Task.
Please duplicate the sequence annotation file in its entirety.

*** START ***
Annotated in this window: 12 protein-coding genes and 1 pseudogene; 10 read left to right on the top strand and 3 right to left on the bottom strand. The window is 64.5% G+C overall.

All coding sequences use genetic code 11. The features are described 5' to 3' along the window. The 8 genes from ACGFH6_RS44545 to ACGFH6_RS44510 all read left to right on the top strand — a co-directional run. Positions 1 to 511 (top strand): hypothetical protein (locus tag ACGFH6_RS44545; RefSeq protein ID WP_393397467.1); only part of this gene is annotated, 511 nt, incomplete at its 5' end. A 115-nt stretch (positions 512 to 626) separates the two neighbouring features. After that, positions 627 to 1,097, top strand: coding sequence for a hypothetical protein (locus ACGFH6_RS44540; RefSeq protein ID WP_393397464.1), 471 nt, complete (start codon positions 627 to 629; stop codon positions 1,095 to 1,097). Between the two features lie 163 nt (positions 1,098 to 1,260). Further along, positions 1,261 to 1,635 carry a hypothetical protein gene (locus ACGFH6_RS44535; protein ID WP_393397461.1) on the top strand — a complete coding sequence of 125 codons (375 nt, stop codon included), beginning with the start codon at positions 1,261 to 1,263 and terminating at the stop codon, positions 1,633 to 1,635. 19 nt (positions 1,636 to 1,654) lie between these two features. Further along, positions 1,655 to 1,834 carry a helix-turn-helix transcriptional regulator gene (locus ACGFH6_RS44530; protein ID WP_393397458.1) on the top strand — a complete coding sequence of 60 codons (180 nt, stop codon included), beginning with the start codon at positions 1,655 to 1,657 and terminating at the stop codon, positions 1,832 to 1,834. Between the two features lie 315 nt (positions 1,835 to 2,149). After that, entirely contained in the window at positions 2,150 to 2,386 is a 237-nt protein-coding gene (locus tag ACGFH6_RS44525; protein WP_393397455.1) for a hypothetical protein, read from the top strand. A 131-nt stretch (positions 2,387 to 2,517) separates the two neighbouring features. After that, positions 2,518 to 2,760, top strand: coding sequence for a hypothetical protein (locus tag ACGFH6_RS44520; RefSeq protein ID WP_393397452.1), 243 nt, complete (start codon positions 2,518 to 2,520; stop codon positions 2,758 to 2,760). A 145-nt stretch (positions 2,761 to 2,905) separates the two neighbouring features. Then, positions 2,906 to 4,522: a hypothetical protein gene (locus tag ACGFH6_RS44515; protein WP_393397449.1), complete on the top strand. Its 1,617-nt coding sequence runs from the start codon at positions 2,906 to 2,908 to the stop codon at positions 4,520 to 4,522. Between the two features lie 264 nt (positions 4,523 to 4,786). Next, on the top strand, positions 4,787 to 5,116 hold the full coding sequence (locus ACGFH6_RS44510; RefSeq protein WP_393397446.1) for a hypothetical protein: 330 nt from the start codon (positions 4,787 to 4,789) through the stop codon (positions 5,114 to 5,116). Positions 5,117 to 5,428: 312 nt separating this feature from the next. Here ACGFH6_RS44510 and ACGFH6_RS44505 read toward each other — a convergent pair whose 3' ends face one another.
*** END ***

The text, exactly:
Annotated in this window: 12 protein-coding genes and 1 pseudogene; 10 read left to right on the top strand and 3 right to left on the bottom strand. The window is 64.5% G+C overall.

All coding sequences use genetic code 11. The features are described 5' to 3' along the window. The 8 genes from ACGFH6_RS44545 to ACGFH6_RS44510 all read left to right on the top strand — a co-directional run. Positions 1 to 511 (top strand): hypothetical protein (locus tag ACGFH6_RS44545; RefSeq protein ID WP_393397467.1); only part of this gene is annotated, 511 nt, incomplete at its 5' end. A 115-nt stretch (positions 512 to 626) separates the two neighbouring features. After that, positions 627 to 1,097, top strand: coding sequence for a hypothetical protein (locus ACGFH6_RS44540; RefSeq protein ID WP_393397464.1), 471 nt, complete (start codon positions 627 to 629; stop codon positions 1,095 to 1,097). Between the two features lie 163 nt (positions 1,098 to 1,260). Further along, positions 1,261 to 1,635 carry a hypothetical protein gene (locus ACGFH6_RS44535; protein ID WP_393397461.1) on the top strand — a complete coding sequence of 125 codons (375 nt, stop codon included), beginning with the start codon at positions 1,261 to 1,263 and terminating at the stop codon, positions 1,633 to 1,635. 19 nt (positions 1,636 to 1,654) lie between these two features. Further along, positions 1,655 to 1,834 carry a helix-turn-helix transcriptional regulator gene (locus ACGFH6_RS44530; protein ID WP_393397458.1) on the top strand — a complete coding sequence of 60 codons (180 nt, stop codon included), beginning with the start codon at positions 1,655 to 1,657 and terminating at the stop codon, positions 1,832 to 1,834. Between the two features lie 315 nt (positions 1,835 to 2,149). After that, entirely contained in the window at positions 2,150 to 2,386 is a 237-nt protein-coding gene (locus tag ACGFH6_RS44525; protein WP_393397455.1) for a hypothetical protein, read from the top strand. A 131-nt stretch (positions 2,387 to 2,517) separates the two neighbouring features. After that, positions 2,518 to 2,760, top strand: coding sequence for a hypothetical protein (locus tag ACGFH6_RS44520; RefSeq protein ID WP_393397452.1), 243 nt, complete (start codon positions 2,518 to 2,520; stop codon positions 2,758 to 2,760). A 145-nt stretch (positions 2,761 to 2,905) separates the two neighbouring features. Then, positions 2,906 to 4,522: a hypothetical protein gene (locus tag ACGFH6_RS44515; protein WP_393397449.1), complete on the top strand. Its 1,617-nt coding sequence runs from the start codon at positions 2,906 to 2,908 to the stop codon at positions 4,520 to 4,522. Between the two features lie 264 nt (positions 4,523 to 4,786). Next, on the top strand, positions 4,787 to 5,116 hold the full coding sequence (locus ACGFH6_RS44510; RefSeq protein WP_393397446.1) for a hypothetical protein: 330 nt from the start codon (positions 4,787 to 4,789) through the stop codon (positions 5,114 to 5,116). Positions 5,117 to 5,428: 312 nt separating this feature from the next. Here ACGFH6_RS44510 and ACGFH6_RS44505 read toward each other — a convergent pair whose 3' ends face one another.